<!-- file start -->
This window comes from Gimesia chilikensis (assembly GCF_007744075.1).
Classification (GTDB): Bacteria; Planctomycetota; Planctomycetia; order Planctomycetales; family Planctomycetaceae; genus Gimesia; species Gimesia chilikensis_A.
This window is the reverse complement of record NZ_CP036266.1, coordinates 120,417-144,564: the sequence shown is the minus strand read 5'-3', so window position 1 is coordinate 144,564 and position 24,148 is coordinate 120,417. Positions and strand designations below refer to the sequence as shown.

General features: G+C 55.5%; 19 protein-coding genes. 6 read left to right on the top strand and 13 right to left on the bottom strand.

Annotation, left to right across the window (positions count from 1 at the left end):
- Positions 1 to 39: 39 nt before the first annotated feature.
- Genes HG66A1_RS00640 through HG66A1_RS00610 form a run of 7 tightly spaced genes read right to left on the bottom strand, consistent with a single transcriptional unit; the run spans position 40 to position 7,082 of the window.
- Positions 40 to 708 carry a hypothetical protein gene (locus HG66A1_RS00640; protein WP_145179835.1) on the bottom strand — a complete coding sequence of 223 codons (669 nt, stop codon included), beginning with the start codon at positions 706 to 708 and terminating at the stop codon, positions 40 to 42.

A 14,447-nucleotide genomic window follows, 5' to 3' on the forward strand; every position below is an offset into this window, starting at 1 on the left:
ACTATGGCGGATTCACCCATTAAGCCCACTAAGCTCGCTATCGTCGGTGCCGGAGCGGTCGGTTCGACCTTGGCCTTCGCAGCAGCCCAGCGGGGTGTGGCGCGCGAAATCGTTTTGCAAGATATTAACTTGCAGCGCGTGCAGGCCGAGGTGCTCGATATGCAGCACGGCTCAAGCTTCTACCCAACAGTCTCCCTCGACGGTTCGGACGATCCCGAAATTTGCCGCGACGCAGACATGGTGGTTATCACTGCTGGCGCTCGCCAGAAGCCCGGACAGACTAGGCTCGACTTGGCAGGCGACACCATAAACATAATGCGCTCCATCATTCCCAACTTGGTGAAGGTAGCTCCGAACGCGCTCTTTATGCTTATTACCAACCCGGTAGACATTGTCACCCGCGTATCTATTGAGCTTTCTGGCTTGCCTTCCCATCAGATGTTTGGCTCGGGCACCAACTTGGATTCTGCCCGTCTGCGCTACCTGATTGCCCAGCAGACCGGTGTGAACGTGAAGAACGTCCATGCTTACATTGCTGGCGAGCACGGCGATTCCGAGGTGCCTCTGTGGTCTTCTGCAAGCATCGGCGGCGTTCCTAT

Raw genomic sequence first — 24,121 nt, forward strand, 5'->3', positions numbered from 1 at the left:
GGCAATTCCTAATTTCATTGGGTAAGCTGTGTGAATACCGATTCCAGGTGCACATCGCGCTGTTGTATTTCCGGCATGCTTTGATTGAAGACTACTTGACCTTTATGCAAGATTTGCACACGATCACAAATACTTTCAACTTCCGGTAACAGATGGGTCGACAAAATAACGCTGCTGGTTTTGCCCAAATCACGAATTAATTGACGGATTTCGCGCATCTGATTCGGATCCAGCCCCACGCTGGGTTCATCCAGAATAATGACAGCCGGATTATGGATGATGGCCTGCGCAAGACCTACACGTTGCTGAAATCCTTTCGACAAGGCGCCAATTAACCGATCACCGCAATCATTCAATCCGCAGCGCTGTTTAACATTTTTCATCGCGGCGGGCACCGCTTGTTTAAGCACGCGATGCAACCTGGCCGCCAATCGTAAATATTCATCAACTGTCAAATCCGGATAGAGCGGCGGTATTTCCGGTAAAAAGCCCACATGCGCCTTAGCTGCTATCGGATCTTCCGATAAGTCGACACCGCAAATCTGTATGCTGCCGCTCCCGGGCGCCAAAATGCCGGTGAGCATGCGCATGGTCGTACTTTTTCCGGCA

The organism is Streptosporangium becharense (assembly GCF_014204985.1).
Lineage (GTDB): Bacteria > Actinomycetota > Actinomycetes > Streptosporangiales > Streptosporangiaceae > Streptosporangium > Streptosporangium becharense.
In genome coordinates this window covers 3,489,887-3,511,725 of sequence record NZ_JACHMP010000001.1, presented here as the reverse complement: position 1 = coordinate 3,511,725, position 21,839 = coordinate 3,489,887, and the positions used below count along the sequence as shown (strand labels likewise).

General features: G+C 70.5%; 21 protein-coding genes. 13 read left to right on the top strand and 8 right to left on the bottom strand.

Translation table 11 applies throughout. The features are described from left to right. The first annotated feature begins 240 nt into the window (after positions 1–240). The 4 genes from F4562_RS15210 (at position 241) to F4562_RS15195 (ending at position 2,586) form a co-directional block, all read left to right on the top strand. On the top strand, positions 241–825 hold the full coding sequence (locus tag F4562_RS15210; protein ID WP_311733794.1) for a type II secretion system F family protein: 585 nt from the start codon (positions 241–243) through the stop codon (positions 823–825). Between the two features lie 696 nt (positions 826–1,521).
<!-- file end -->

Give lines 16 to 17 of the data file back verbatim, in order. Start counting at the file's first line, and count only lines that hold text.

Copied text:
General features: G+C 70.5%; 21 protein-coding genes. 13 read left to right on the top strand and 8 right to left on the bottom strand.

Translation table 11 applies throughout. The features are described from left to right. The first annotated feature begins 240 nt into the window (after positions 1–240). The 4 genes from F4562_RS15210 (at position 241) to F4562_RS15195 (ending at position 2,586) form a co-directional block, all read left to right on the top strand. On the top strand, positions 241–825 hold the full coding sequence (locus tag F4562_RS15210; protein ID WP_311733794.1) for a type II secretion system F family protein: 585 nt from the start codon (positions 241–243) through the stop codon (positions 823–825). Between the two features lie 696 nt (positions 826–1,521).